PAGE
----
WHITE ROCK — It's dark. You're a soldier on a military base.
You receive word that a large group of enemy forces has attacked various points on the base's perimeter.
A crackled transmission alerts you that the "opposition appears to have some kind of advanced body armour, making them impervious to most of our weapons."
You look down, and you're covered in red ooze. Is it blood, or is it paint? No, you're not playing a video game. You must be at the Zombie Combat Zone in White Rock, a live-action paintball scenario game, set up on roughly two-and-a-half acres in Semiahmoo Park. It's all meant to be as close to a real-life undead uprising as possible, said organizer Ron McCall.
"You can't do this anywhere else. It's like live video games, that's basically what we're trying to do," he said. "Sort of the idea is to combine what we've been doing in film with a live-action first-person shooter environment. It's very much like Call of Duty or games like that. It's just now you can get off your couch and actually go do it."
And organizers have spared no expense, forking out $65,000 to set up this year's battle zone.
Last year, the operation took place at Panther Paintball in Surrey. "We had it in a forest last year and it was tough to get through," McCall said.
This year's location in White Rock is a "flat canvas," allowing organizers to build exactly what they wanted, he said.
For 2013, the theme is "cyber zombies," done up with body armour.
"We always seem to keep coming back to the scientist thing for some reason," McCall said. "But this year it's more of a cyber zombie approach. One of the scientists at the base is trying to find a way to control them using the soldiers, and as we go through the base, we discover that the scientist has left a virus that can counteract the control of the zombies in three stages throughout the game."
Those soldiers doing the shooting undergo a crash-course boot camp, including a briefing on the "mission" in a U.S. military tent and weapons training before they hit the course, armed only with paintball guns and headlamps.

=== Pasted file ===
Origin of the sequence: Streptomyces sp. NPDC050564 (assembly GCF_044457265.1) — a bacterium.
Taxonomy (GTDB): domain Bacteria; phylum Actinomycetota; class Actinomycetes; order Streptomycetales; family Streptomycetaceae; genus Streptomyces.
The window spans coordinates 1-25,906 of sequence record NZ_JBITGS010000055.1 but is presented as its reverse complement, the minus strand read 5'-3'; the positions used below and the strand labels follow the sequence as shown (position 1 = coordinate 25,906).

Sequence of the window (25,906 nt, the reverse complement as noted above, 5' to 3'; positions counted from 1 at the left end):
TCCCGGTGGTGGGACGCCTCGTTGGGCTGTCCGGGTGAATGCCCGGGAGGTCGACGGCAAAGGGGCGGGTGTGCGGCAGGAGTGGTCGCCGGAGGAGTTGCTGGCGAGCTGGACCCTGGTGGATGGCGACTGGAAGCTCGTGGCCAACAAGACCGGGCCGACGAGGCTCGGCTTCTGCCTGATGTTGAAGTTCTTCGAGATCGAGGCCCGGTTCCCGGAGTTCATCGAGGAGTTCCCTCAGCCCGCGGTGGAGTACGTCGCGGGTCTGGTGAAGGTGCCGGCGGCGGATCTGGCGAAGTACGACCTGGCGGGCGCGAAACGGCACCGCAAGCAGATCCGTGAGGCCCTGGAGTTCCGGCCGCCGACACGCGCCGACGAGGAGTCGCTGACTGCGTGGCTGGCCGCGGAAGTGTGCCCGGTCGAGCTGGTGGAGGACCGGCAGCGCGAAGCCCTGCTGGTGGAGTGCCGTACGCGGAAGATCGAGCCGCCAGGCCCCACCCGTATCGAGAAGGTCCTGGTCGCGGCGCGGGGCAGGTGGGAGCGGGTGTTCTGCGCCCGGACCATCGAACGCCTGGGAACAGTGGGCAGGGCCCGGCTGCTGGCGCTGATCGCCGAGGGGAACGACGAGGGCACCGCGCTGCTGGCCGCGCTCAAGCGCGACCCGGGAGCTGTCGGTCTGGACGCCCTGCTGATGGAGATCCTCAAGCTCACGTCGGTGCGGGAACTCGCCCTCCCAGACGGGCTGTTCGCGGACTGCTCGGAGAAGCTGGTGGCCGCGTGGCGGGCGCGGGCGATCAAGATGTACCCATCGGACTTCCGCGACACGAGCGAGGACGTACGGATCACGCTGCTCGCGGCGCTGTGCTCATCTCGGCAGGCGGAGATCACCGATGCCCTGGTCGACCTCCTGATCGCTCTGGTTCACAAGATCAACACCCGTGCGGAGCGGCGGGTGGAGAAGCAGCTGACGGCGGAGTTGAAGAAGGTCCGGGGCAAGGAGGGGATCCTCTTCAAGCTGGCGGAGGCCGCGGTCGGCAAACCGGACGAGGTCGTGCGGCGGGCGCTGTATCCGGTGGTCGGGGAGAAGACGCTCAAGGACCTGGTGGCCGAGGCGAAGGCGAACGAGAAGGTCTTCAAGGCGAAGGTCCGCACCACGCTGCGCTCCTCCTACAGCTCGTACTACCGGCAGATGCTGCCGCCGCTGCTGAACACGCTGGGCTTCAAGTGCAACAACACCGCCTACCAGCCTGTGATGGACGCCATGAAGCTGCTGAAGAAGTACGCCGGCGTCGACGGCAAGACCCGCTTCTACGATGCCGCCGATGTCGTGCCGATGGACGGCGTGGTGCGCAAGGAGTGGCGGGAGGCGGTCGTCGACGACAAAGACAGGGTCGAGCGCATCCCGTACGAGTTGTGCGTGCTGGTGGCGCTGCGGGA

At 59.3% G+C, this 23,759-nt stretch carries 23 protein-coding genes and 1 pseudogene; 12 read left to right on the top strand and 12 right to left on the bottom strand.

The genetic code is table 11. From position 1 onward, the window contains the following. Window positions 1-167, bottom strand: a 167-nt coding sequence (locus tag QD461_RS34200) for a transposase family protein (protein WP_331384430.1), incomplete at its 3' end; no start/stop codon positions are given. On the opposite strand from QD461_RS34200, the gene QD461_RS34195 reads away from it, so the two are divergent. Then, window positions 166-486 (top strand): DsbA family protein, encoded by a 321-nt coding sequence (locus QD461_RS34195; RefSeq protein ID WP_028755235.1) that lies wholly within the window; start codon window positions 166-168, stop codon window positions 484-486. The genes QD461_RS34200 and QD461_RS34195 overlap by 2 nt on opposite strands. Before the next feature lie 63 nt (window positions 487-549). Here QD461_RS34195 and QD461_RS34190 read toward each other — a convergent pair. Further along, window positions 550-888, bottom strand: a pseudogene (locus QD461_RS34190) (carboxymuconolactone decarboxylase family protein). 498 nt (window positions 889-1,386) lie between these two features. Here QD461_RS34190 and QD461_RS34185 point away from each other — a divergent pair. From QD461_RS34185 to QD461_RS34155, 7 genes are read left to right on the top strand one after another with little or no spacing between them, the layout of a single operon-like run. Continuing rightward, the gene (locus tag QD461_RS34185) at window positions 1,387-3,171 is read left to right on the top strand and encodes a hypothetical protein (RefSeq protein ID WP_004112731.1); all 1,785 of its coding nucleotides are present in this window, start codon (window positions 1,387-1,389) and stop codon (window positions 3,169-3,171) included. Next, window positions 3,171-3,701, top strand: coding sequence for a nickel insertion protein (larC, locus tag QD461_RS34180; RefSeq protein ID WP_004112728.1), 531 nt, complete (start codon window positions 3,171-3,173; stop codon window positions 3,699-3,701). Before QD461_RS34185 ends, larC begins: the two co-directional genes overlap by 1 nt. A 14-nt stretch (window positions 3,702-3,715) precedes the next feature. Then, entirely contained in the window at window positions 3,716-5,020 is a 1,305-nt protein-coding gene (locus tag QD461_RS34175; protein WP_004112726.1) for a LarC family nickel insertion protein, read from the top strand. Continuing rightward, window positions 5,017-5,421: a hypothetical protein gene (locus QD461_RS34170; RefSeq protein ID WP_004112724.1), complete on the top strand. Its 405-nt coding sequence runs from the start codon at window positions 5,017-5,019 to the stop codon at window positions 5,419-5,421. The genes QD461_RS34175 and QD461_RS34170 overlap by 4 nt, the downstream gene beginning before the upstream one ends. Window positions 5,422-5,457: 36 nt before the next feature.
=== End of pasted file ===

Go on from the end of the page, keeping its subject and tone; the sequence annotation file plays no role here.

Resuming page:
Along the course, participants pass real military vehicles and go through a variety of tents where they receive more electronic transmissions. The 45-minute experience includes half an hour of action on the field.
And this year, it's all about the firing.
"This year is kind of a reversal from what we did last year," McCall said. "We're going more for a combative scenario. There are some scares in the game but it's a lot more of a firefight this year than it was last year."
Last year, organizers heard that participants wanted more braineaters and more shooting.
"So that's what we gave them," McCall said, adding that there are 21 "live" zombies on the course. "And since the opening weekend, we've probably shot 100,000 rounds, at least."
The back end of the course - the finale scene - is where the most ammo ends up, he said.
"You can't step anywhere back there without squishing a paintball."
When asked where the idea for the business came from, McCall said it evolved naturally, seeing as he's worked in the movie industry for years. He's worked behind the scenes in horror movies such as Hellraiser and Halloween and, more recently, he worked on the TV show True Justice, starring Steven Seagal.
While working on True Justice, he and the show's stunt co-ordinator teamed up against the rest of the crew in a paintball showdown.
"We held them off for about half an hour," McCall said. "Then it got boring, so I turned on him."
A year and a half later, the paintball idea came up and he just thought it made sense.
"Being an idiot and being ignorant of the whole situation, I just went ahead and did it," he said with a grin. "That's how it was born."
McCall said it was intended to be a hobby, but after getting an incredible response, they just kept going.
And they don't intend to stop. "Eventually, it was, 'If we can do it with this, why can't we do it with other scenarios?'" McCall said his ultimate goal is to do an Alien scenario, complete with a crash landing in a Navy simulator ride and Facehuggers launched by air cannons.
And while there aren't as many "scares" in this year's course, the zombies are still out in full force.
"They get pretty close," McCall said. "It's pretty full contact."
The combat zone will run until the end of November and is offered for groups of up to 12 people for a flat rate of $666. October is sold out, but bookings are available in November, via www.zombiecombatzone. com for more information.
© Copyright 2013